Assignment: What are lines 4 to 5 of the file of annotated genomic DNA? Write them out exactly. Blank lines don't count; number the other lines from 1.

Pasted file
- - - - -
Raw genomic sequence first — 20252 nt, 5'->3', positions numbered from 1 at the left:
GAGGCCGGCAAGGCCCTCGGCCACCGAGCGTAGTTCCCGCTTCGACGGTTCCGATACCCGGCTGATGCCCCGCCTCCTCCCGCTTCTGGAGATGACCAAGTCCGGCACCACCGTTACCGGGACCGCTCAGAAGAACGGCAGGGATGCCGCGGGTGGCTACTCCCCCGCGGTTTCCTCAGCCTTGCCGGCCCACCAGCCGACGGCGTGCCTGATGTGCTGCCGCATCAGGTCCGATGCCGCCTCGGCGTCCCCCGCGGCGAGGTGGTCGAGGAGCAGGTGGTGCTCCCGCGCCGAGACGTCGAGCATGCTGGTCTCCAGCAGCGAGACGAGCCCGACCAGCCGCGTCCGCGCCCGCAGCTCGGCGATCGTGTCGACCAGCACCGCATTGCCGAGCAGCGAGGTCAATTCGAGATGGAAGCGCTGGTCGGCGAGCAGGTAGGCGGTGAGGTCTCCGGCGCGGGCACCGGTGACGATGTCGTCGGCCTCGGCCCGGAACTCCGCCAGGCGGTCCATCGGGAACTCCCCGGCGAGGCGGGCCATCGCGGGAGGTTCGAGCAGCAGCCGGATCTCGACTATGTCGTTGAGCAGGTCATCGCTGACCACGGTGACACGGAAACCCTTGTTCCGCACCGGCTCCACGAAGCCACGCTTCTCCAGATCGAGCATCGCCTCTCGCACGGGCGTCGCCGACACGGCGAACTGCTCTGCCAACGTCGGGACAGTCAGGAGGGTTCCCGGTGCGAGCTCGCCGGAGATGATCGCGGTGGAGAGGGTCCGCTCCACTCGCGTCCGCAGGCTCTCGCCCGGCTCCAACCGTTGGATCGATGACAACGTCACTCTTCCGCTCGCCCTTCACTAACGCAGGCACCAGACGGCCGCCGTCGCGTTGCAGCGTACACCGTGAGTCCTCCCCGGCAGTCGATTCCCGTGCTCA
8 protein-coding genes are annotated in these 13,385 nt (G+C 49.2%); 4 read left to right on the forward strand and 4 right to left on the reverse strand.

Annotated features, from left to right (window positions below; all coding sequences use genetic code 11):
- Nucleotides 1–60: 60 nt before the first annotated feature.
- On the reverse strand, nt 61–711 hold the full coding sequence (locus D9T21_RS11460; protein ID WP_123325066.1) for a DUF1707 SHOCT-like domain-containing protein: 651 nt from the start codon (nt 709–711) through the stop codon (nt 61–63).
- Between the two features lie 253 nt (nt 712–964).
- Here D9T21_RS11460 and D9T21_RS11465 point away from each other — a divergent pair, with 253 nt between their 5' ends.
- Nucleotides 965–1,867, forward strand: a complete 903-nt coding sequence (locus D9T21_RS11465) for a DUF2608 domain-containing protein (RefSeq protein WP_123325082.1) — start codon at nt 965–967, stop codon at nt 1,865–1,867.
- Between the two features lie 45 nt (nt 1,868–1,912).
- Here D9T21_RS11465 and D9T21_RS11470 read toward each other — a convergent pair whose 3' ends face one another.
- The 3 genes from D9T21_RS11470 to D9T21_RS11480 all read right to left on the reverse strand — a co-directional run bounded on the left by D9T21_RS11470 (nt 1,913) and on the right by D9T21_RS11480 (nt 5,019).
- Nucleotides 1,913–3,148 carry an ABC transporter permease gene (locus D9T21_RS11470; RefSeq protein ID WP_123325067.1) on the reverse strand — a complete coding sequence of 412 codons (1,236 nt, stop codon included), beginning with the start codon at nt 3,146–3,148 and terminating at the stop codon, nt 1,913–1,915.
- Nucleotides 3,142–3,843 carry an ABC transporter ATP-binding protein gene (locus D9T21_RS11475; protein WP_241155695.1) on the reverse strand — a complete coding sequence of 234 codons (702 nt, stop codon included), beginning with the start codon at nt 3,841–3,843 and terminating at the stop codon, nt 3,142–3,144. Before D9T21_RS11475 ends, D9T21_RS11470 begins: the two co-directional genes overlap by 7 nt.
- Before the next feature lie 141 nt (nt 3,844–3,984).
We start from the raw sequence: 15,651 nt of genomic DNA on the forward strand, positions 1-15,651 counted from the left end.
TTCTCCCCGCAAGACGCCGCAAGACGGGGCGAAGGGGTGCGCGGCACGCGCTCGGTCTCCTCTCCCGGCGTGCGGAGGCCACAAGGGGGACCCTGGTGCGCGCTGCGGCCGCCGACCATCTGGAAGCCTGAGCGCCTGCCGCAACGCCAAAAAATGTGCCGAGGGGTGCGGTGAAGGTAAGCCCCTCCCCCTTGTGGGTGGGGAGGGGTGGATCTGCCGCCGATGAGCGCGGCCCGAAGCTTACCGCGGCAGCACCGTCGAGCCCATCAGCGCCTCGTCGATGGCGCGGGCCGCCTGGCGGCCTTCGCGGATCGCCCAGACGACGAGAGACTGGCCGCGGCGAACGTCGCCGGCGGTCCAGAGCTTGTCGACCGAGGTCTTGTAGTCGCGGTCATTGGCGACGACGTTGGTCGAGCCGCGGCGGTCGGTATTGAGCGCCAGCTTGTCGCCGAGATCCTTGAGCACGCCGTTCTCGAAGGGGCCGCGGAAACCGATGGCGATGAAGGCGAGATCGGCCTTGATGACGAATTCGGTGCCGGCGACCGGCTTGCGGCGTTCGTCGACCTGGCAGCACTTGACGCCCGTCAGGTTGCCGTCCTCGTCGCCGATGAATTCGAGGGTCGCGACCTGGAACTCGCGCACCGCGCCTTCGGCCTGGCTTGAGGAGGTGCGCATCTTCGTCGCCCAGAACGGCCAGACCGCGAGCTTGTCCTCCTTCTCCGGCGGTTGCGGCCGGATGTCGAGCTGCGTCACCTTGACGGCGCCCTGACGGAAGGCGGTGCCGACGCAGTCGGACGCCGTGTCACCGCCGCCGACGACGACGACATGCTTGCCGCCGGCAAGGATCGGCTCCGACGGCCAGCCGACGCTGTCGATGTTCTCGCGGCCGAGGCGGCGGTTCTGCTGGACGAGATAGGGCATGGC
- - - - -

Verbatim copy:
Annotated features, from left to right (window positions below; all coding sequences use genetic code 11):
- Nucleotides 1–60: 60 nt before the first annotated feature.